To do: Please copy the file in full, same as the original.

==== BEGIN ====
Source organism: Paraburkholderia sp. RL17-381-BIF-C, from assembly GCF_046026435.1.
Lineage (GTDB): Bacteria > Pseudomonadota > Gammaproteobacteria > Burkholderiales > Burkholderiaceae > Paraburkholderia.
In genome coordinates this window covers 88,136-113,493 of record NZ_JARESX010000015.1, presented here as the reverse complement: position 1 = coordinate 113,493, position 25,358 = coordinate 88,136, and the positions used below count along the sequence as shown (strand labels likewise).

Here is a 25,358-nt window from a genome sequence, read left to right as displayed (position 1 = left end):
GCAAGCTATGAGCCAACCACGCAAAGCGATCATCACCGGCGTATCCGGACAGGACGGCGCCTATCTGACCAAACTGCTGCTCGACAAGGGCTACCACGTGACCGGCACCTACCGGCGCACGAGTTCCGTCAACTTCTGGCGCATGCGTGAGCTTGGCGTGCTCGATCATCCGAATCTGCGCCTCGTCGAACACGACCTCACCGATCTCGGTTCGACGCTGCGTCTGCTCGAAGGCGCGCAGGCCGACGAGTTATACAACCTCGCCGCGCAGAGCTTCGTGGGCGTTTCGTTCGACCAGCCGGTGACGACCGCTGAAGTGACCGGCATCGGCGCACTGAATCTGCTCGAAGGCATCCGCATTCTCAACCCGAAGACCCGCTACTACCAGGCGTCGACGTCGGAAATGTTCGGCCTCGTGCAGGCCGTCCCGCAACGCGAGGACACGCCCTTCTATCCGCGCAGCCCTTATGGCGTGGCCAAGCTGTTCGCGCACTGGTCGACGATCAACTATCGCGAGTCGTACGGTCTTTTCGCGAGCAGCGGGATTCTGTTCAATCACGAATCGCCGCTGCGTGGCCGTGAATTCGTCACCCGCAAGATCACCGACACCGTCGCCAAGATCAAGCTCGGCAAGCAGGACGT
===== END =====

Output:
Source organism: Paraburkholderia sp. RL17-381-BIF-C, from assembly GCF_046026435.1.
Lineage (GTDB): Bacteria > Pseudomonadota > Gammaproteobacteria > Burkholderiales > Burkholderiaceae > Paraburkholderia.
In genome coordinates this window covers 88,136-113,493 of record NZ_JARESX010000015.1, presented here as the reverse complement: position 1 = coordinate 113,493, position 25,358 = coordinate 88,136, and the positions used below count along the sequence as shown (strand labels likewise).

Here is a 25,358-nt window from a genome sequence, read left to right as displayed (position 1 = left end):
GCAAGCTATGAGCCAACCACGCAAAGCGATCATCACCGGCGTATCCGGACAGGACGGCGCCTATCTGACCAAACTGCTGCTCGACAAGGGCTACCACGTGACCGGCACCTACCGGCGCACGAGTTCCGTCAACTTCTGGCGCATGCGTGAGCTTGGCGTGCTCGATCATCCGAATCTGCGCCTCGTCGAACACGACCTCACCGATCTCGGTTCGACGCTGCGTCTGCTCGAAGGCGCGCAGGCCGACGAGTTATACAACCTCGCCGCGCAGAGCTTCGTGGGCGTTTCGTTCGACCAGCCGGTGACGACCGCTGAAGTGACCGGCATCGGCGCACTGAATCTGCTCGAAGGCATCCGCATTCTCAACCCGAAGACCCGCTACTACCAGGCGTCGACGTCGGAAATGTTCGGCCTCGTGCAGGCCGTCCCGCAACGCGAGGACACGCCCTTCTATCCGCGCAGCCCTTATGGCGTGGCCAAGCTGTTCGCGCACTGGTCGACGATCAACTATCGCGAGTCGTACGGTCTTTTCGCGAGCAGCGGGATTCTGTTCAATCACGAATCGCCGCTGCGTGGCCGTGAATTCGTCACCCGCAAGATCACCGACACCGTCGCCAAGATCAAGCTCGGCAAGCAGGACGT